Q. Could you please write about Series EE U.S. Savings Bonds? I'm a 64-year-old widow with some savings in a money market account. My late husband purchased 14 EE bonds a couple of years ago when interest rates were very high. Should I leave them alone, or cash them and put the money in my money market savings account?

A. You're actually getting a better return right now on the EE bonds than on the money market account. All bonds purchased since Nov. 1, 1982, (when EEs replaced the old Series E bonds) earn money market rates if held for at least five years.

The rate is changed every six months, and is based on the yield on five-year Treasury obligations. The current rate -- for the period May 1 to Oct. 31, 1985 -- is 9.49 percent; the accumulated rate for the three years from Nov. 1, 1982, to Oct. 31, 1985, is 9.92 percent. That compares pretty favorably with the 7 to 7 1/2 percent interest now being paid by most money market accounts. In addition, the interest on EE bonds is exempt from state income tax; it is subject to federal tax, but that liability may be deferred if you wish.

The problem is that you can't draw the interest periodically; it must accumulate and is not available to you until you cash the bond. If you don't need the income from that capital for living expenses, then I suggest you leave the bonds alone because they are yielding more than you can get in a money market account.

But if you need the interest income, then you should move the money to your money market account or consider turning the EE bonds in for HH bonds, which yield 7.5 percent per year, payable in cash semi-annually. Q Must the annual increase in value of a zero-coupon tax-exempt bond be included when calculating the liability for federal income tax on Social Security payments? A Yes. When you add up the items that make up modified adjusted gross income to determine if you exceed the threshold amount for tax liability on Social Security benefits, "tax-exempt interest" includes both interest received and the annual accrual on a zero-coupon municipal bond.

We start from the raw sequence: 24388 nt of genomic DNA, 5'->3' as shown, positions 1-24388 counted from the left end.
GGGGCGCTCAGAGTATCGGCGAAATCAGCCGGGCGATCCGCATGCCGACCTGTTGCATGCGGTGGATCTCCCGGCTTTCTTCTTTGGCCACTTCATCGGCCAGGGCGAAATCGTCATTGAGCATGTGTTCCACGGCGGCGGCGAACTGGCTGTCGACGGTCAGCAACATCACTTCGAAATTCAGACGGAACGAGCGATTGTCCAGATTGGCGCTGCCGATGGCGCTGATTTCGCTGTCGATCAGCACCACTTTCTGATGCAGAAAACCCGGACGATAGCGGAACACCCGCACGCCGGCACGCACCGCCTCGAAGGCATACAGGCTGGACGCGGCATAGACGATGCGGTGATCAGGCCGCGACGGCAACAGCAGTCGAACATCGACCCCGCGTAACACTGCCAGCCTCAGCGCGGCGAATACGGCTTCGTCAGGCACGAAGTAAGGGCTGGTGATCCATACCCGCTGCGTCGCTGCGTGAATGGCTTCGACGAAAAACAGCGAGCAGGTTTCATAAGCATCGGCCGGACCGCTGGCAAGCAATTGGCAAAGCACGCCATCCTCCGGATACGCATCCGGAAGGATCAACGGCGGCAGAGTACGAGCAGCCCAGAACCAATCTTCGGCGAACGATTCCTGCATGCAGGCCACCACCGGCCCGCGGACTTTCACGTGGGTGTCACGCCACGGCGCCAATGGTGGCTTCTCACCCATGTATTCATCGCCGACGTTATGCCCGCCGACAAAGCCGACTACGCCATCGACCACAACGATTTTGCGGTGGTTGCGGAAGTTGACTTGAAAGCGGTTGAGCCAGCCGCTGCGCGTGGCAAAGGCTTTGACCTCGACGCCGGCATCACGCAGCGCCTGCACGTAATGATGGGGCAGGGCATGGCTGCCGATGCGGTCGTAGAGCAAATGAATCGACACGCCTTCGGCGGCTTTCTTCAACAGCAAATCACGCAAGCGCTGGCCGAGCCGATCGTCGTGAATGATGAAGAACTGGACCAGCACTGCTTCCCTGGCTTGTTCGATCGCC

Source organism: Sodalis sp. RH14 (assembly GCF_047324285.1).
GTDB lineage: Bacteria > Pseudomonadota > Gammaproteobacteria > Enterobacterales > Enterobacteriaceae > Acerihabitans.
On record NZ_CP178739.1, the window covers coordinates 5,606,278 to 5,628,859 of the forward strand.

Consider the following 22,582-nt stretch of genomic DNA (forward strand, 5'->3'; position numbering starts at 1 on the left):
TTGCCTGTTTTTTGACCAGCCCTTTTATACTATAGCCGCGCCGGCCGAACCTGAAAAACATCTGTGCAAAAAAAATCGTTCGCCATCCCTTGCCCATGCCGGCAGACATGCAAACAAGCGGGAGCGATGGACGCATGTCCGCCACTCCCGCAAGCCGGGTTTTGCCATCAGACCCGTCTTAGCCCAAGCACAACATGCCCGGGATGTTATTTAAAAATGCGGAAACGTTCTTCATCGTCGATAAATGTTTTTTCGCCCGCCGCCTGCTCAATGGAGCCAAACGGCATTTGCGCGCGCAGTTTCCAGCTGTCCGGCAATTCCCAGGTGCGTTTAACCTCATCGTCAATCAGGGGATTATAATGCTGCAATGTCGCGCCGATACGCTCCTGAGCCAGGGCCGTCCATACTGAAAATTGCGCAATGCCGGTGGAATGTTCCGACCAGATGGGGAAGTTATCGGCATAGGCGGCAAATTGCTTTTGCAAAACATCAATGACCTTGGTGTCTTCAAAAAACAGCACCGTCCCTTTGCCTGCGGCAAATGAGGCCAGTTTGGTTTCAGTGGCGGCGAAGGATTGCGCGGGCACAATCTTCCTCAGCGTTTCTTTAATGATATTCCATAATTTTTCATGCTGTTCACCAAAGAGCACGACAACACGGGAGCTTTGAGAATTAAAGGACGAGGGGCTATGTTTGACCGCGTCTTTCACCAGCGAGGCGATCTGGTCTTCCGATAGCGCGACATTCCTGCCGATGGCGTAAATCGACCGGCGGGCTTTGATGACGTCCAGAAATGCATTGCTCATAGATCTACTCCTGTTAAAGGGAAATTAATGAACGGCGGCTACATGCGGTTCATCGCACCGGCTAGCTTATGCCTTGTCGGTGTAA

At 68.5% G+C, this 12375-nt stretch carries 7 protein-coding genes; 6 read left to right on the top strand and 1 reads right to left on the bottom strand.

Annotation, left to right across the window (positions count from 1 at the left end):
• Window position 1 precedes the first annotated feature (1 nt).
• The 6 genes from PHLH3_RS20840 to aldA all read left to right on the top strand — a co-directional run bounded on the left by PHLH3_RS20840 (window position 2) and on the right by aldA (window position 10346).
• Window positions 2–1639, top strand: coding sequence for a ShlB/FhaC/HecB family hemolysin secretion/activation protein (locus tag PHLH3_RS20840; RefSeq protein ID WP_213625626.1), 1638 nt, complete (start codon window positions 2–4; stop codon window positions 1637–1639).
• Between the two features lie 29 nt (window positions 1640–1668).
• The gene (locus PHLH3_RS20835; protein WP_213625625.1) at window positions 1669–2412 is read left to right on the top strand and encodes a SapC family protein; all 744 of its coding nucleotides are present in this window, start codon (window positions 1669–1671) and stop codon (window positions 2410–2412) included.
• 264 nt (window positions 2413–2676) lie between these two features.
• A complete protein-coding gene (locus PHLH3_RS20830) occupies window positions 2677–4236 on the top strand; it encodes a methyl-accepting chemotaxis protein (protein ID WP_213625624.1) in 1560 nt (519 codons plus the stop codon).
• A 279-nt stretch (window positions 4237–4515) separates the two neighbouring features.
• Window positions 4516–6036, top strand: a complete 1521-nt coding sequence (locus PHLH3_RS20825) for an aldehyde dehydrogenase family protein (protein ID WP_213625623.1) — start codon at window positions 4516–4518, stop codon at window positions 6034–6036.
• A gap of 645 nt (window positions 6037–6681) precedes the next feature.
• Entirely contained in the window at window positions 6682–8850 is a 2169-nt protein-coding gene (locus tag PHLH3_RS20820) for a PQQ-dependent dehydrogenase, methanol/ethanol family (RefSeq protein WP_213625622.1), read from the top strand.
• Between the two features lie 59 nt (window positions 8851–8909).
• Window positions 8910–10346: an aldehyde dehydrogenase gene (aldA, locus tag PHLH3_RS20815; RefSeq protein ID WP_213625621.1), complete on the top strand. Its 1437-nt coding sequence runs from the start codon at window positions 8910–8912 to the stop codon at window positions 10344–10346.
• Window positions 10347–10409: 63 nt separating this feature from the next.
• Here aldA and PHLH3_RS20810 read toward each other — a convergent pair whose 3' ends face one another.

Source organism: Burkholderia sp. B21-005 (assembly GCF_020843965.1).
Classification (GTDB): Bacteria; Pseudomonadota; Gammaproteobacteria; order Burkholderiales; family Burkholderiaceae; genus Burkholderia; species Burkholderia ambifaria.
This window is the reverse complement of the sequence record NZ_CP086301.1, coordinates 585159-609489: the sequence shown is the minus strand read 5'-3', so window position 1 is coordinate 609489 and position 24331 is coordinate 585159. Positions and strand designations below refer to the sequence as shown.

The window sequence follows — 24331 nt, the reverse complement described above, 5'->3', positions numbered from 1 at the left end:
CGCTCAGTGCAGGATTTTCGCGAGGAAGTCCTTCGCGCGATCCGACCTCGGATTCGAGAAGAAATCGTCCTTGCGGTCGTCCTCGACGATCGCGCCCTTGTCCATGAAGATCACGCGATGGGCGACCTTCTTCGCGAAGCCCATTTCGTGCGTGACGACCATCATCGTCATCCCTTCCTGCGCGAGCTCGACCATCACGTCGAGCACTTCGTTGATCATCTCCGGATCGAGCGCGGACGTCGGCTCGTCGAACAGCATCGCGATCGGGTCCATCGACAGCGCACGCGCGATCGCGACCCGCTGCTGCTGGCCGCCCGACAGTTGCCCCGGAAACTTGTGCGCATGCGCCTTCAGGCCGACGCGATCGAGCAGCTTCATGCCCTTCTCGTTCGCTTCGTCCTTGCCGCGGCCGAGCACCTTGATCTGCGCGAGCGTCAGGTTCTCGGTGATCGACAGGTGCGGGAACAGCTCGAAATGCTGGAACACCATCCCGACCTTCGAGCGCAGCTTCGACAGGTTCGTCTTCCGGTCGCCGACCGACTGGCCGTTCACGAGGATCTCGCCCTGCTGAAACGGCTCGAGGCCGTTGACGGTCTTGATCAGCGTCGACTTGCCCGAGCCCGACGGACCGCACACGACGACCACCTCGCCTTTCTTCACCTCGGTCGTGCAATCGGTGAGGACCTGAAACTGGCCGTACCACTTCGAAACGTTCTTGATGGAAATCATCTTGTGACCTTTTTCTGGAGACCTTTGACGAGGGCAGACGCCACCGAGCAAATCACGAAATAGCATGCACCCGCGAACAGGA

Q. My wife is self-employed, but before this year she was a salaried employe. She had been contributing to an IRA, but stopped this year and began a Keogh plan. Is she eligible to have both an IRA and a Keogh? Is it legal to make contributions to both?

A. The answer to both questions is yes. Your wife is eligible to have both a Keogh plan and an IRA, and may make contributions to both in the same year, based on the same earnings. Her contribution to the IRA is limited to $2,000 a year, and her contribution to the Keogh plan is effectively restricted to 20 percent of her net earnings from self-employment. The only other limitation is that the combined total of contributions to both retirement plans may not exceed her total net earnings for the year.

Q. Forgive my ignorance in asking a question about something everybody else seems to know about: How do you find out what tax bracket you're in? Bankers, brokers and investors keep talking about how important this is in investing, but no one explains it.

A. You're not showing any ignorance; instead, you're showing how smart you are by asking about something you don't understand. Let me say first that we really mean "marginal tax bracket" when we use the term "tax bracket."

That is, the number does not refer to the percentage of your income that goes to Uncle Sam for taxes. Instead, it means the rate at which the next dollar of income would be taxed or the rate at which you would save taxes on the first dollar you eliminated from taxable income.

Take out your 1984 tax return and find your "taxable income" -- line 37 on Form 1040, line 19 on 1040A or line 7 of the 1040EZ. Then in the instruction booklet for Form 1040, go to the tax schedule (X, Y or Z) for your filing status. On that schedule, find your taxable income; read across that line to the third column, where you will find a dollar value plus a percent figure. That percentage is your marginal tax bracket.